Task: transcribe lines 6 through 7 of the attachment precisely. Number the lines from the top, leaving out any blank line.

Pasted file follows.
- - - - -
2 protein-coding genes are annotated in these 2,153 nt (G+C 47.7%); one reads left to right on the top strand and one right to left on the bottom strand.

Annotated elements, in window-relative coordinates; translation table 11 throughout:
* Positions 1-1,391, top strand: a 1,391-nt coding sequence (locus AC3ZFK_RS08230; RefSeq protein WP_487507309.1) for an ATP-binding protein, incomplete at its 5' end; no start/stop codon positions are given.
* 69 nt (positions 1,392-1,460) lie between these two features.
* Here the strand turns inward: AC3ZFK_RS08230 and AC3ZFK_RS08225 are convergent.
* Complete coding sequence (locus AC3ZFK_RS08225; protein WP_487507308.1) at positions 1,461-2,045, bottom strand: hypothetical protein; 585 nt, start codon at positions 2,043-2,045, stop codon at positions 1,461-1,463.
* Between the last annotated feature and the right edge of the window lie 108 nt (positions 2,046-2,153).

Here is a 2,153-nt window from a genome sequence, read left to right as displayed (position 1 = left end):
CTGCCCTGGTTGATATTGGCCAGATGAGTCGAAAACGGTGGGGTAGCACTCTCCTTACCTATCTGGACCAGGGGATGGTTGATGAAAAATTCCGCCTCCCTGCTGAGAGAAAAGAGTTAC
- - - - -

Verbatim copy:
* Complete coding sequence (locus AC3ZFK_RS08225; protein WP_487507308.1) at positions 1,461-2,045, bottom strand: hypothetical protein; 585 nt, start codon at positions 2,043-2,045, stop codon at positions 1,461-1,463.
* Between the last annotated feature and the right edge of the window lie 108 nt (positions 2,046-2,153).